Thursday 22 February 2018

Ulster Bank set to repay €1.5bn of UK parent bailout

Ulster Bank headquarters. Photo: Damien Eagers
Ulster Bank headquarters. Photo: Damien Eagers
Michael Cogley

Michael Cogley

Ulster Bank Ireland is to become the first major bank to pay out a dividend since the financial crash.

The bank announced yesterday that it is to repay €1.5bn to its UK state-owned parent Royal Bank of Scotland (RBS) next Wednesday, November 30.

Ulster has received approval from both the Central Bank of Ireland and the European Central Bank to make the payment, which will allow RBS to claw back some of the £15bn (€17.6bn) it used to prop up the Irish business after the Crash. It comes as analysts at Merrion Capital said Bank of Ireland could "positively surprise" with its own dividend in February.

Ulster Bank Ireland will have a tier one capital ratio (CET1) in excess of 24pc, leaving the institution well in excess of the levels required by regulators after the payment.

Ulster Bank ceo Gerry Mallon said the announcement signals "a very important milestone" for the company.

"Ulster Bank remains very well capitalised with a strong balance sheet and is well-positioned to continue to support customers' ambitions through our excellent products and service," Mr Mallon said.

Goodbody analyst Eamonn Hughes expects further payments of a similar nature down the line.

"Ulster Bank Ireland's CET1 ratio will be in excess of 24pc post the dividend payment, significantly above minimum capital requirements," he said. "In addition to this, Ulster Bank's risk-weighted asset (RWA) density is 92pc - the highest among European peers," he added in a note to the markets.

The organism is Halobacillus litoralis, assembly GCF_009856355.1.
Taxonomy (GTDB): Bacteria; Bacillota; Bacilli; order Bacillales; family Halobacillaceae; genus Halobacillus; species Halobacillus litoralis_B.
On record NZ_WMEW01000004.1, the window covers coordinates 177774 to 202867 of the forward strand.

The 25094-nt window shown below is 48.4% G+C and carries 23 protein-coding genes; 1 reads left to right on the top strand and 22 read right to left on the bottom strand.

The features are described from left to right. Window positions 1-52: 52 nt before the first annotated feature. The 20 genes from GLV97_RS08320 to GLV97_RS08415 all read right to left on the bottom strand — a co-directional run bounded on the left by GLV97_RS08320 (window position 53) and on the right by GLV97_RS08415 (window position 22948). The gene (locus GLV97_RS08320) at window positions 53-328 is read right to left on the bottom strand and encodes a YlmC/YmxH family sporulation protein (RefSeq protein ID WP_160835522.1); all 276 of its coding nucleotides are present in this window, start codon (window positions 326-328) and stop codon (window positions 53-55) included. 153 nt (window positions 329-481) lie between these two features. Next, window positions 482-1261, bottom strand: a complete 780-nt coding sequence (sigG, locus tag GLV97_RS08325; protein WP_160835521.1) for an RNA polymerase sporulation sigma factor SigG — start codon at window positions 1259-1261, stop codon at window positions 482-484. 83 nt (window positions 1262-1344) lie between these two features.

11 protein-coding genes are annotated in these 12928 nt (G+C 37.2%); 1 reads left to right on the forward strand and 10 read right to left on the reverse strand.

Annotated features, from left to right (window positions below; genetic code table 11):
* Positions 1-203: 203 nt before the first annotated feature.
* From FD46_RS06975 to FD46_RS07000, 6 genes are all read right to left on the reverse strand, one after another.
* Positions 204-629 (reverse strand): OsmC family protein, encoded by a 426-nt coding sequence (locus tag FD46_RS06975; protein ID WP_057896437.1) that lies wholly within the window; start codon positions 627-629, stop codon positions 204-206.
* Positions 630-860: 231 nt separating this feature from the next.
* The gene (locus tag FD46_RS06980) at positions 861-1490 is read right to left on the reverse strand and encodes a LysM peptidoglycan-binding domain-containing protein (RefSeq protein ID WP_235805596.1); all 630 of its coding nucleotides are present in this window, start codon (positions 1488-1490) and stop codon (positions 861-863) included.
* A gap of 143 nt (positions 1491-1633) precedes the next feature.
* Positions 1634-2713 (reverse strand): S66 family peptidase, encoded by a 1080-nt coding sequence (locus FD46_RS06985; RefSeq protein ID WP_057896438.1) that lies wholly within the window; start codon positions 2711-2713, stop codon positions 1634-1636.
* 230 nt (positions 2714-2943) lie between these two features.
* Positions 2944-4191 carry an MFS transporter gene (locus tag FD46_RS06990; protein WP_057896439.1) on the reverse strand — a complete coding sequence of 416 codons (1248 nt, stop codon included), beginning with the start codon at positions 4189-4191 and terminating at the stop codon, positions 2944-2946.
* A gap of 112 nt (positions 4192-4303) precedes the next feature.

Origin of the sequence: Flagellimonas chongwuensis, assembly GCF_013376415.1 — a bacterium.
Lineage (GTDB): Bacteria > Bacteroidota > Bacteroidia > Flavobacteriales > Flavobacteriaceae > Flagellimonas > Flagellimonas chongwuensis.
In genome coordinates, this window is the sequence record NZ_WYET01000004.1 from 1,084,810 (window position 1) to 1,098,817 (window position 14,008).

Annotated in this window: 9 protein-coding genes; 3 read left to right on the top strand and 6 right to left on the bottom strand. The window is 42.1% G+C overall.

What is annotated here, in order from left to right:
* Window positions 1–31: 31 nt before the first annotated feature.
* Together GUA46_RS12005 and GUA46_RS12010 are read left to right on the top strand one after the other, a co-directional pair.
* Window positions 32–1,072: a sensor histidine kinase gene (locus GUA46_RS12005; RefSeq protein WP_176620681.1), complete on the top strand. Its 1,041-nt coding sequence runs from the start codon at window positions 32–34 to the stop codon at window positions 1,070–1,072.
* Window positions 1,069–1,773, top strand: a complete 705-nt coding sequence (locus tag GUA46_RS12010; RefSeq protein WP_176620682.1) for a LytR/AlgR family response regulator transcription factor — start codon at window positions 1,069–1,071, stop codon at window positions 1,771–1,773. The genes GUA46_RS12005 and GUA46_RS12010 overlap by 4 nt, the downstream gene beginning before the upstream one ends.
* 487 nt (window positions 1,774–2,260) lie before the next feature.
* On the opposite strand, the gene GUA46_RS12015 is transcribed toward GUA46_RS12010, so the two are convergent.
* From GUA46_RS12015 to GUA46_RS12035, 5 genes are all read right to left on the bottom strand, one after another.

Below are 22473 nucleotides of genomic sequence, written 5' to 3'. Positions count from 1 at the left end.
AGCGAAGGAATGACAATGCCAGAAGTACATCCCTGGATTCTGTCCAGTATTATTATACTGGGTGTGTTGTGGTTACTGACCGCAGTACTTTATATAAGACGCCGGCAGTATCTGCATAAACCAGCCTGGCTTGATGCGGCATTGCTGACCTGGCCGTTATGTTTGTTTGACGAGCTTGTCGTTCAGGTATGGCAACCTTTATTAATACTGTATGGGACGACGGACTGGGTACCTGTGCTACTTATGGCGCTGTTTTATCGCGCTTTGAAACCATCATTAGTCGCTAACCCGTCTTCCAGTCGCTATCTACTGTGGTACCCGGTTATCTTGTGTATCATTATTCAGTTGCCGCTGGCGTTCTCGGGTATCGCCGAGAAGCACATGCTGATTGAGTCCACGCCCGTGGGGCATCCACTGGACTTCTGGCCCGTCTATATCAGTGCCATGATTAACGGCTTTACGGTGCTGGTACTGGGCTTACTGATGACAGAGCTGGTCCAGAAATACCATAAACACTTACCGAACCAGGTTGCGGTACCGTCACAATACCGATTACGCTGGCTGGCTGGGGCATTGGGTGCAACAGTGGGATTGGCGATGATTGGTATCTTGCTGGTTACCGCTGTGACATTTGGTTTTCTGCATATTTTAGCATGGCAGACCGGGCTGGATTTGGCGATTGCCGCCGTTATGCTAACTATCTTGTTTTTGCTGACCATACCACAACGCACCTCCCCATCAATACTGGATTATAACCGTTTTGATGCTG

Davy analyst Diarmaid Sheridan said the move will "release trapped capital" at a group level for RBS, however he believes the Irish arm's CET1 ratio remains "slightly overcapitalised".

RBS pumped almost a third of the £45bn bailout package granted to it by the UK government into Ulster Bank in the wake of the financial crash.

The dividend marks a reversal of Ulster Bank's position within RBS.

It was its weakest unit in the immediate wake of the credit crunch, and a drain on group capital.

Ulster Bank is now profitable, while RBS posted an attributable loss of £469m in the third quarter of this year, as litigation and restructuring costs took their toll.

The move to repay dividends by Ulster Bank comes after Bank of Ireland announced its intention to resume repayments in the first half of next year.

KBC Bank Ireland, which has also returned to profit, is also looking to restart its dividend programme. The bank, which posted a €44m net profit for the third quarter of the year, has sought High Court permission to reduce its share capital.

If successful, the lender would be freed up to begin paying back its Belgian parent.

The news that Ulster Bank will begin paying a dividend comes after the Central Bank fined it €3.3m over breaches in implementation of money laundering and terrorist-financing rules.

The State's financial watchdog fined the bank at the start of this month, and said Ulster had admitted to failures in its practices over a six-year period from July 2010.

An inquiry into the institution found eight breaches around areas including its management of outsourcing.

Ulster Bank ceo Gerry Mallon has hailed the first dividend since the Crash as a "very important milestone"

Irish Independent

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